Coronavirus has changed everything. Make sense of it all with the Waugh Zone, our evening politics briefing. Sign up now.
Renters have been ignored in Rishi Sunak’s mini-budget to kickstart the coronavirus-hit UK despite a string of measures to help those who own their own homes.
A stamp duty cut was one of the flagship policies within the chancellor’s extra £30bn-worth of spending, which comes on top of the £122bn already shelled out to tackle the crisis.
Housebuilders welcomed the move, which could save buyers up to £15,000.
But the lack of anything to help the one-in-five UK households who live in private rented accommodation comes as campaigners raise concerns over the ban on evictions ending next month.
Housing charity Shelter estimates around a quarter-of-a-million private renters in England could be at risk of losing their homes.
It said on Wednesday that the chancellor’s statement was a “major missed opportunity” and that changes to stamp duty are “just a distraction”.
“One discounted meal at a restaurant will be cold comfort to those struggling to pay their rent each month and facing the threat of eviction in August.”
Polly Neate, chief executive of Shelter, said: “In the midst of the the biggest economic downturn in living memory, what we needed from the chancellor today was action, not distraction.
“Unfortunately cuts to stamp duty are just another distraction, as we are facing the loss of hundreds of thousands of jobs and new homes. Changes to stamp duty are wholly insufficient for the challenge this country is facing.
“Voices from across the political spectrum have been calling for urgent investment in social housing to stimulate housebuilding, protect jobs, and provide urgently needed homes.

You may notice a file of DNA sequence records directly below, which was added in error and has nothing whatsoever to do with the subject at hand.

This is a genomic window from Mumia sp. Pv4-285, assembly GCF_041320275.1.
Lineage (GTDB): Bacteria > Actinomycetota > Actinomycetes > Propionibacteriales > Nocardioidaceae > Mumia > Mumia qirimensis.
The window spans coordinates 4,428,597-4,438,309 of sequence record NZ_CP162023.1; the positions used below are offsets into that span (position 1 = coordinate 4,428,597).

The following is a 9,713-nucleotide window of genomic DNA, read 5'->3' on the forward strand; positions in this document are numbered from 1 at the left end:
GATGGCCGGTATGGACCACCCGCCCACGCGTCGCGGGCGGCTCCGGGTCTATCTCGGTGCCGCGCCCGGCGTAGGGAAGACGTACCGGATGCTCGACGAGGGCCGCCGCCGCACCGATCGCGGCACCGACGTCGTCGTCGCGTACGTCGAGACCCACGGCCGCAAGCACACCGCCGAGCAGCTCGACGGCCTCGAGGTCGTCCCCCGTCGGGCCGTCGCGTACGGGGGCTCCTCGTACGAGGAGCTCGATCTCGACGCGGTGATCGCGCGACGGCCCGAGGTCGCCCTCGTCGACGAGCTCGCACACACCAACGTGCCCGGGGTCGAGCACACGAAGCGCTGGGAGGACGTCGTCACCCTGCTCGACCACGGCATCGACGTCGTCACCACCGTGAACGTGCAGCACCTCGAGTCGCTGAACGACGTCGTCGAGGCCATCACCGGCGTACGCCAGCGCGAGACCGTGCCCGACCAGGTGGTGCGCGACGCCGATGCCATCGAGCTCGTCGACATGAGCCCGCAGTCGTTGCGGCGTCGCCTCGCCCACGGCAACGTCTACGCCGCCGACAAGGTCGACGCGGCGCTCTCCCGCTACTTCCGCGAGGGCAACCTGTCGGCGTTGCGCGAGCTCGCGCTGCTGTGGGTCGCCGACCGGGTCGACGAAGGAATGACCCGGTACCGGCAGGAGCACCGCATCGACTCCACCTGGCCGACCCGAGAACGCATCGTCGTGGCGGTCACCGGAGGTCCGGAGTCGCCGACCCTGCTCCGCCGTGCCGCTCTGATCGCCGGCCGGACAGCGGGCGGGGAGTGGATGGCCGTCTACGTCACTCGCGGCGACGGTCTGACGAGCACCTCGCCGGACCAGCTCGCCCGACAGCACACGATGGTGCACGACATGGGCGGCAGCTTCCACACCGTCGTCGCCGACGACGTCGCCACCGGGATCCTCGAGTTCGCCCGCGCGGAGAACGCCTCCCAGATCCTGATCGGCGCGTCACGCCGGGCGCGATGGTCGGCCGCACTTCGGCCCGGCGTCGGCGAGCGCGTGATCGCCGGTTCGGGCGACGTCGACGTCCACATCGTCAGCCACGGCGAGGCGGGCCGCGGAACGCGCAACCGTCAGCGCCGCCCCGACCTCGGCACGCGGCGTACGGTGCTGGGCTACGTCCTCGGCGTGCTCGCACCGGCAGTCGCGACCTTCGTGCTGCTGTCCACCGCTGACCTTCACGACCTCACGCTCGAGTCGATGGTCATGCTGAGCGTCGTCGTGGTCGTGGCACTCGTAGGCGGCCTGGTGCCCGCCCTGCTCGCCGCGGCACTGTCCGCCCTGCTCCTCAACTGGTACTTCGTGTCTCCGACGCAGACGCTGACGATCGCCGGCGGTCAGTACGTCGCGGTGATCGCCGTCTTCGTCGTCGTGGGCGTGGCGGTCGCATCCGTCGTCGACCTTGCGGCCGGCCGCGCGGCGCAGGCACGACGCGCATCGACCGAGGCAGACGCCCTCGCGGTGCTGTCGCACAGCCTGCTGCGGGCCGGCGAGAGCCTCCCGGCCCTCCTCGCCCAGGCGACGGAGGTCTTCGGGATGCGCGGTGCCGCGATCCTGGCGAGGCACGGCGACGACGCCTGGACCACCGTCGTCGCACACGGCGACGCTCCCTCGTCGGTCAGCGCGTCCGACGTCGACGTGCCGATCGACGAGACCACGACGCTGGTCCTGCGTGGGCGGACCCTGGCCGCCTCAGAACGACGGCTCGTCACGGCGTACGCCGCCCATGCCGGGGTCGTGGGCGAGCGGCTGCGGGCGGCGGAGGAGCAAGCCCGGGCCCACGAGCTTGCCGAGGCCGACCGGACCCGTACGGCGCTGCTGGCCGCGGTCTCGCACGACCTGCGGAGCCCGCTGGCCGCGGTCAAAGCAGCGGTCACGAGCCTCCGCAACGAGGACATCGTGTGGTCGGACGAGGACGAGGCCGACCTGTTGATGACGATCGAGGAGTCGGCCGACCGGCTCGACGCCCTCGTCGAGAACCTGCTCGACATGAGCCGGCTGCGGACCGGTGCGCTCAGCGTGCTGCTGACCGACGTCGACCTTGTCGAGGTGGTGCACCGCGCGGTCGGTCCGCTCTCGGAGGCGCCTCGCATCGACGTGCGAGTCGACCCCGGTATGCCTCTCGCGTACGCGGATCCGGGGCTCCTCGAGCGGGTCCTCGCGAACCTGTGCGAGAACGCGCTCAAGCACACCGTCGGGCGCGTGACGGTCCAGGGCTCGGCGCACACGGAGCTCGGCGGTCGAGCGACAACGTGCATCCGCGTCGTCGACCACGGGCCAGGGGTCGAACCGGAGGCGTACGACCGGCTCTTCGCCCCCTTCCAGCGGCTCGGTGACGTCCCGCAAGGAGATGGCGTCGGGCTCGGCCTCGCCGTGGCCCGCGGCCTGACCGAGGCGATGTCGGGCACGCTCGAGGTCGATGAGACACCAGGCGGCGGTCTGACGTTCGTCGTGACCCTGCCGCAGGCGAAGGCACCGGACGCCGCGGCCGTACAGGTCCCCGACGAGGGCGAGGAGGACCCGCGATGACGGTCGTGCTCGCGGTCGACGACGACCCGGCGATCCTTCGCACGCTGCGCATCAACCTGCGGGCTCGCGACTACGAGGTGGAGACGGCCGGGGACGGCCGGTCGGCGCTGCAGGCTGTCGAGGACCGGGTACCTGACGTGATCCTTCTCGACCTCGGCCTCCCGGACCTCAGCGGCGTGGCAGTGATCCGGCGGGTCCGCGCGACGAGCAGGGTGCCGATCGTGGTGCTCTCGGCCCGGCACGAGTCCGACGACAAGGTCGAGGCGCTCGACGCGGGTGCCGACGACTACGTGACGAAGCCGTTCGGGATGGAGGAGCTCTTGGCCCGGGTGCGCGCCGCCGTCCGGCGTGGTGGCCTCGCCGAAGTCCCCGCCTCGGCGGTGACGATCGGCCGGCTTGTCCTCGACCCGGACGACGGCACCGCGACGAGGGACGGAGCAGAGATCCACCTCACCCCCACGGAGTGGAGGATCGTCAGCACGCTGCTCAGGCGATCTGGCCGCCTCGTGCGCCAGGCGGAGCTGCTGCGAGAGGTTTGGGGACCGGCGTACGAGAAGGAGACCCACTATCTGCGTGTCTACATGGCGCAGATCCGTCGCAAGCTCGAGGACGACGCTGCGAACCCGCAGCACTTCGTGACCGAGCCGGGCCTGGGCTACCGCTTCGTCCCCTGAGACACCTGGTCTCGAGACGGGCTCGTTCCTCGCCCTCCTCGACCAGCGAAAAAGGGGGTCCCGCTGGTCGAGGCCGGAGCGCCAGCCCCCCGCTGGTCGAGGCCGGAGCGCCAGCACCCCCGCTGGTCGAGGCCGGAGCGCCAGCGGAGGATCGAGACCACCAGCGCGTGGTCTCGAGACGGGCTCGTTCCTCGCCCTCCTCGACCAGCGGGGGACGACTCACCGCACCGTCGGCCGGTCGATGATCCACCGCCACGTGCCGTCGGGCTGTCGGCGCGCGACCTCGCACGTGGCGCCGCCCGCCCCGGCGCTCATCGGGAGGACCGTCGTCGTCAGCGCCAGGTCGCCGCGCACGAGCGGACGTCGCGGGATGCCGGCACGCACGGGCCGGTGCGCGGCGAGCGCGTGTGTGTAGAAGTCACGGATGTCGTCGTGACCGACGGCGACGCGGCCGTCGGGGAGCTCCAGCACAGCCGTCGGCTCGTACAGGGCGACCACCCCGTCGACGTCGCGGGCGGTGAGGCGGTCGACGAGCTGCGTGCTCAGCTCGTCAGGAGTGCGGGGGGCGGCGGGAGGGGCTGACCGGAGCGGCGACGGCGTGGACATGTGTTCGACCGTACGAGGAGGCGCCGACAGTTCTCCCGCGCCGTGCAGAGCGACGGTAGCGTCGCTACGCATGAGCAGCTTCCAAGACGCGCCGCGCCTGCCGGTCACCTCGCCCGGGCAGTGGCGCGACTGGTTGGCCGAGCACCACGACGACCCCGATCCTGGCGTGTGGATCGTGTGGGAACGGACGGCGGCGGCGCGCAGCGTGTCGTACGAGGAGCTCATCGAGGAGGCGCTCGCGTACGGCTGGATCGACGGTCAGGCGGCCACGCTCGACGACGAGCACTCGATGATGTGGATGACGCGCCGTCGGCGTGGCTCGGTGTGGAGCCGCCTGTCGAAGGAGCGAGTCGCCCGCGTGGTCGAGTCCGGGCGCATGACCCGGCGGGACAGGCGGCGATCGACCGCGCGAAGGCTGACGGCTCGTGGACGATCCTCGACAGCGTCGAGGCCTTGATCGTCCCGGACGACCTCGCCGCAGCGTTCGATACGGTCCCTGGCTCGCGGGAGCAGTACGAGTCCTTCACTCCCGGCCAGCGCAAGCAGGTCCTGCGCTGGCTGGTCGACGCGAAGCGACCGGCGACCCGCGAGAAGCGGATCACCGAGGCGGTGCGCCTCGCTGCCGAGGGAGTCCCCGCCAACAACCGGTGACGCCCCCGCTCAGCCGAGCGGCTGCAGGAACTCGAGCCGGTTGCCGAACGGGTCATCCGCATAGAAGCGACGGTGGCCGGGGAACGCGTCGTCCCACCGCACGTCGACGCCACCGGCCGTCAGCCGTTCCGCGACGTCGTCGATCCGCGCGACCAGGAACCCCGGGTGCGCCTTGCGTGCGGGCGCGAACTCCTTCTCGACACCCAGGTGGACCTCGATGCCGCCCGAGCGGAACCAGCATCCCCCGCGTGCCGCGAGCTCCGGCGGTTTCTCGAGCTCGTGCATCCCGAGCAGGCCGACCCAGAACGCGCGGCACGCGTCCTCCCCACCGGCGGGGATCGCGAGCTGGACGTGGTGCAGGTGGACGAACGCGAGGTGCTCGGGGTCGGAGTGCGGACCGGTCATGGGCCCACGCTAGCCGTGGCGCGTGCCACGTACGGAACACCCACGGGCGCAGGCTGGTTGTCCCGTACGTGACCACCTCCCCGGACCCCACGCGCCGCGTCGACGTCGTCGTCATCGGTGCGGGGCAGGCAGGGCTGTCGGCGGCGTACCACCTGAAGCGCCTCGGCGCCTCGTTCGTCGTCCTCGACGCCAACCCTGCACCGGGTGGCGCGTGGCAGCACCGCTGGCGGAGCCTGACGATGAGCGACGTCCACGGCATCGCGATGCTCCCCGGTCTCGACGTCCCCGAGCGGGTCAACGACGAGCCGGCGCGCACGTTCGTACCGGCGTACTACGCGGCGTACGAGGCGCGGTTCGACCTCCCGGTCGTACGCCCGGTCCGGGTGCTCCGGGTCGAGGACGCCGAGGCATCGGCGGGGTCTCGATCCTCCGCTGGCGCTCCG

“In the face of this mounting crisis we need rapid spending, bringing forward the money already committed to affordable housing to be spent now as a rescue package – not in five years’ time. This is a major missed opportunity by the chancellor.”
Liberal Democrat MP and leadership hopeful Layla Moran said the chancellor has “left renters out in the cold” while handing a £3.8bn stamp duty cut that will “benefit wealthy homeowners the most”
She added: “One discounted meal at a restaurant will be cold comfort to those struggling to pay their rent each month and facing the threat of eviction in August.
“Thousands of hard-pressed families are being pushed into poverty by the heartless two child cap on benefits, but will not see any extra support.
“At the start of this crisis, the chancellor said we will be judged by our capacity for compassion. By failing to provide additional support directly to those who do fall on hard times, this mini-budget shows this government has utterly failed that test.”
Shelter estimates that 227,000 renters across the country have fallen behind with payments and is concerned they could lose their homes when the evictions ban ends on August 23.
People who accrue rent arrears of eight weeks or more can be automatically evicted, in addition to the risk of being subjected to a Section 21 “no fault” eviction.
In his Commons statement, Sunak also unveiled plans for:
- Firms which have furloughed staff will be given a £1,000 bonus to keep workers in jobs.
– Announced an “eat out to help out” plan for dining out in August to boost the hospitality sector, with a 50% discount per head from Monday to Wednesday up to a maximum discount of £10 per diner.
– Slashed VAT on food, accommodation and attractions from 20% to 5% from July 15 until January 12, a tax cut worth up to £4 billion.
– Set out a scheme for firms to be given £2,000 for each new apprentice they hire under the age of 25 and a new bonus of £1,500 for apprentices over that age.
Alicia Kennedy, director of campaign group Generation Rent: “While support for jobs is welcome, people are struggling to put food on the table now and face the threat of losing their home when the eviction ban is lifted next month.
“The stamp duty holiday doesn’t help renters whose incomes and savings have been destroyed by the pandemic and face a further setback to their hopes of buying a home. Right now the government is leaving renters to bear the cost of the pandemic – we need Rishi Sunak to increase Local Housing Allowance, remove the restrictions stopping people from accessing it, and end the rent debt crisis before it causes mass homelessness.”